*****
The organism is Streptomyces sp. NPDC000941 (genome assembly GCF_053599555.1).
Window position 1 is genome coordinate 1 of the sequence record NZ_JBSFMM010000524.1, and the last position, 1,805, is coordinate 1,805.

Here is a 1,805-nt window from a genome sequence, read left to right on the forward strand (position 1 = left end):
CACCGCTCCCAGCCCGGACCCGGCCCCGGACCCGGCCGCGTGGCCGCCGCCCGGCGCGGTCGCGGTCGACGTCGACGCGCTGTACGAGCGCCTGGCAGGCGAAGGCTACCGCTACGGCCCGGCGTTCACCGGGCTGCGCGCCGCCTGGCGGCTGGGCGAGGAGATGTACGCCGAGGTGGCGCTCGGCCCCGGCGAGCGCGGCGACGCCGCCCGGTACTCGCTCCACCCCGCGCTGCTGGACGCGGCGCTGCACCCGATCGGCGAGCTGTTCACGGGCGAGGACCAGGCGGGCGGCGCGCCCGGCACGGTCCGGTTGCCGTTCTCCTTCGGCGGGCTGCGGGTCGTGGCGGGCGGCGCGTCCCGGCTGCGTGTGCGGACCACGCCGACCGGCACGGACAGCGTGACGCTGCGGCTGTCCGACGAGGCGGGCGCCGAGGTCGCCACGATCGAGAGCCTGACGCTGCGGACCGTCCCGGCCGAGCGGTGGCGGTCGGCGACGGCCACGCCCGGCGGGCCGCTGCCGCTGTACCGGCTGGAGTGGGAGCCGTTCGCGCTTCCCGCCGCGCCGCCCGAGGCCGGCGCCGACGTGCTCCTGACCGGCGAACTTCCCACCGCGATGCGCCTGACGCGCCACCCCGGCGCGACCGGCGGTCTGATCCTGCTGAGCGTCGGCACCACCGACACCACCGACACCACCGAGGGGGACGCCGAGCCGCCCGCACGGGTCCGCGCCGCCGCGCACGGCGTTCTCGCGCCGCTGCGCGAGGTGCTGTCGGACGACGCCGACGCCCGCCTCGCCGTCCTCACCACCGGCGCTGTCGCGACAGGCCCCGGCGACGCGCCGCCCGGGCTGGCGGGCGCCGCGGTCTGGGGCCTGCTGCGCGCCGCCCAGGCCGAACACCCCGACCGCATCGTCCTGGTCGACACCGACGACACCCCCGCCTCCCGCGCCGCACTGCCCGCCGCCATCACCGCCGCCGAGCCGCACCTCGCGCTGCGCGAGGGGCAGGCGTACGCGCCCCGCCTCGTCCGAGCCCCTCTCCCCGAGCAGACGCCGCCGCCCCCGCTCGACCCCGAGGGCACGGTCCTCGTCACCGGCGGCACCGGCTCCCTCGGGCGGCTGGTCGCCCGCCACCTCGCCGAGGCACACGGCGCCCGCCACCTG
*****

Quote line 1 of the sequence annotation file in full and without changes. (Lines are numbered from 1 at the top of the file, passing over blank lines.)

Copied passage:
The organism is Streptomyces sp. NPDC000941 (genome assembly GCF_053599555.1).